Only one group of theatre-makers are likely to find the pestilence beneficial — writers. In 1592 London’s theatres were temporarily closed by the plague and Shakespeare turned to poetry instead, producing The Rape of Lucrece and Venus and Adonis. The contagion faced by the Elizabethans seems to have been the diametric opposite of the coronavirus. It flourished in the summer months, it claimed most lives among those aged between ten and 35, and it had a mortality rate of up to 50 per cent. We’re lucky, by comparison. Given its frequency and virulence, Shakespeare refers to the plague only sparingly in his work. Lear describes his daughter Goneril as ‘a plague-sore, an embossed carbuncle/ In my corrupted blood’. In Timon of Athens, Alcibiades is ordered to ransack Athens like a killer virus.
Be as a planetary plague, when Jove
Will o’er some high-viced city hang his poison
In the sick air: let not thy sword skip one
It wasn’t Shakespeare but Ben Jonson who saw the plague’s potential as a plot device. The Alchemist (1610) starts with a rich Londoner fleeing an outbreak of disease in the city. His crooked servants, Face, Subtle and Dol Common, take over his house and cheat gullible visitors of money.
More recently, the menace of the Luftwaffe has inspired dramatists. The Blitz had the same effect as a plague in that it put every Londoner in constant fear of being killed. In response Noël Coward came up with a macabre comedy about an angry ghost, Elvira, who haunts her husband’s home and tries to arrange a reunion between them in the afterlife by murdering him. Instead she kills her husband’s second wife by accident. Coward deliberately made the characters callous and cynical. ‘You can’t sympathise with any of them,’ he said. ‘If there was heart [in the play] it would have been a sad story.’ The script’s facetious, merry-making attitude to death appealed to Londoners under siege and it ran for nearly 2,000 performances.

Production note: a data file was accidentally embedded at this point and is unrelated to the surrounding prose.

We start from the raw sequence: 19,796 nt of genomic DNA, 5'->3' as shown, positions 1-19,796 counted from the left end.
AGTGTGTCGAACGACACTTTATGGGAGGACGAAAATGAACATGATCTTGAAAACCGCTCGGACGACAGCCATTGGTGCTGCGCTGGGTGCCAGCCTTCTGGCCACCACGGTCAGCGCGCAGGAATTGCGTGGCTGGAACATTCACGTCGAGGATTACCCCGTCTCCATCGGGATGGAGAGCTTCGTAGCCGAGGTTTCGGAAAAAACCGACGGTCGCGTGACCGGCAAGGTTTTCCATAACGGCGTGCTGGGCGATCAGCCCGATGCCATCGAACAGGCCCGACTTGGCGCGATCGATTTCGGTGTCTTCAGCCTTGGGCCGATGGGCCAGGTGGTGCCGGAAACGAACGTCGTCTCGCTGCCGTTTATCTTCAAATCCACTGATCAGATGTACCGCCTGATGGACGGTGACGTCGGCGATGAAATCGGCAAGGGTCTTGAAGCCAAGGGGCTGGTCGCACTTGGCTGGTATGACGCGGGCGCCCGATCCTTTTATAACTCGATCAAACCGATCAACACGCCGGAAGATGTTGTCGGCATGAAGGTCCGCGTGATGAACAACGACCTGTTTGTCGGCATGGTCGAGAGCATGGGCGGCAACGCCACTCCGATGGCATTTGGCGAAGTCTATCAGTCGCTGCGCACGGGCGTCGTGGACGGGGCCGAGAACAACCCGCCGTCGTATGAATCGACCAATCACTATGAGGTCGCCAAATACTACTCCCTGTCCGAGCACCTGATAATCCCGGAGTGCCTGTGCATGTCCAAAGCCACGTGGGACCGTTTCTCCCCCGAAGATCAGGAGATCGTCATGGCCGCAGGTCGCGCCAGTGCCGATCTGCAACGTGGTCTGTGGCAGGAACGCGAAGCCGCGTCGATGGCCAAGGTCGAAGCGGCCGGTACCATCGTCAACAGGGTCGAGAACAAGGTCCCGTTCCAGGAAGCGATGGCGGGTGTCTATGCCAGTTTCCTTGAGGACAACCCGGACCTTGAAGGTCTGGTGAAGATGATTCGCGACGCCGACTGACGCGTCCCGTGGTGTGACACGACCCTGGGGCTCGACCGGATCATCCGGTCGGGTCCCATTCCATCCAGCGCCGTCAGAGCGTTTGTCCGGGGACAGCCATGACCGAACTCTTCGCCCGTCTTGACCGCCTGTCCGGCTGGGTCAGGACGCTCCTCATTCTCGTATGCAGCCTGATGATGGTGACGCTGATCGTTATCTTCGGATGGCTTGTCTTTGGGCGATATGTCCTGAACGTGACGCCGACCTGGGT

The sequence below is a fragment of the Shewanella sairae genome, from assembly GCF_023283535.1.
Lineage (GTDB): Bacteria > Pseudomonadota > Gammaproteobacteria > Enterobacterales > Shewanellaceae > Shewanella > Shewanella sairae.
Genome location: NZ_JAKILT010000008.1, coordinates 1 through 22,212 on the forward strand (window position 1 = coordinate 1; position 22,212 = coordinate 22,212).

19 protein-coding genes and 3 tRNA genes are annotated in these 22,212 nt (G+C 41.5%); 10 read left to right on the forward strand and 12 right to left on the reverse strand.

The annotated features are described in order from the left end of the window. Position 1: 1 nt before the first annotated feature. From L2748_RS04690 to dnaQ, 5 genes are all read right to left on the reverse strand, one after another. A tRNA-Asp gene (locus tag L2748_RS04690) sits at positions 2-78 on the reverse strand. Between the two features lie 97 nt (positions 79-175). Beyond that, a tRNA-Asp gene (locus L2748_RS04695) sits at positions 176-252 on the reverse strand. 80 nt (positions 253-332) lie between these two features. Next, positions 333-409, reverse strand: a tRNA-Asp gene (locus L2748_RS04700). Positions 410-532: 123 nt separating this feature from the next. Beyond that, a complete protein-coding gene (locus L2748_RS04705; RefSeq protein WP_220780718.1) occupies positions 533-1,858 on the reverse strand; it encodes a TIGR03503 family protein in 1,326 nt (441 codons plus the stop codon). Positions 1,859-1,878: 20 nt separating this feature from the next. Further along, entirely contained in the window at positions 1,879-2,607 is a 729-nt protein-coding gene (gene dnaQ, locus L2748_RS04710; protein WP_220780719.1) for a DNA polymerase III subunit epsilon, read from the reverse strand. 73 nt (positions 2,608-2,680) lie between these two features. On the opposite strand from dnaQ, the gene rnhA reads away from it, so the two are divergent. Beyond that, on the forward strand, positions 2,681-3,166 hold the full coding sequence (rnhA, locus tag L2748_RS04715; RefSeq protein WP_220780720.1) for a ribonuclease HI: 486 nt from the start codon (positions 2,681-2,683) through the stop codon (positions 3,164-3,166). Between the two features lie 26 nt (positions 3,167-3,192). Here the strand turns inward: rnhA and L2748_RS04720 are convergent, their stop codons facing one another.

Terence Rattigan was serving in the RAF when he realised that an airbase in wartime functioned like an isolated mansion in a mystery story with a killer on the loose. Pilots and crew would set off every day on perilous bombing raids, but no one knew which of them would survive and which would perish. From this he created one of his greatest plays, Flare Path, a thriller with strong romantic elements whose characters are unshakeably committed to the war effort. It opened in 1942 and ran for 18 months. Clementine Churchill tried to get her husband to attend but politicians rarely visit the theatre, even in peacetime, and Churchill was rather preoccupied elsewhere. Eventually he was persuaded to see the show which he hailed as, ‘a masterpiece of understatement — but then we are rather good at understatement, aren’t we?’
At the moment it’s hard to see what new dramas the coronavirus will inspire. A friend who runs a comedy club in north London suggested a satire, Coronavirus, the Musical, to be promoted with slogans such as ‘catchy tunes’ and ‘must end soon’. The difficulty is immediately apparent. Mass extermination is amusing except when you’re staring it in the face.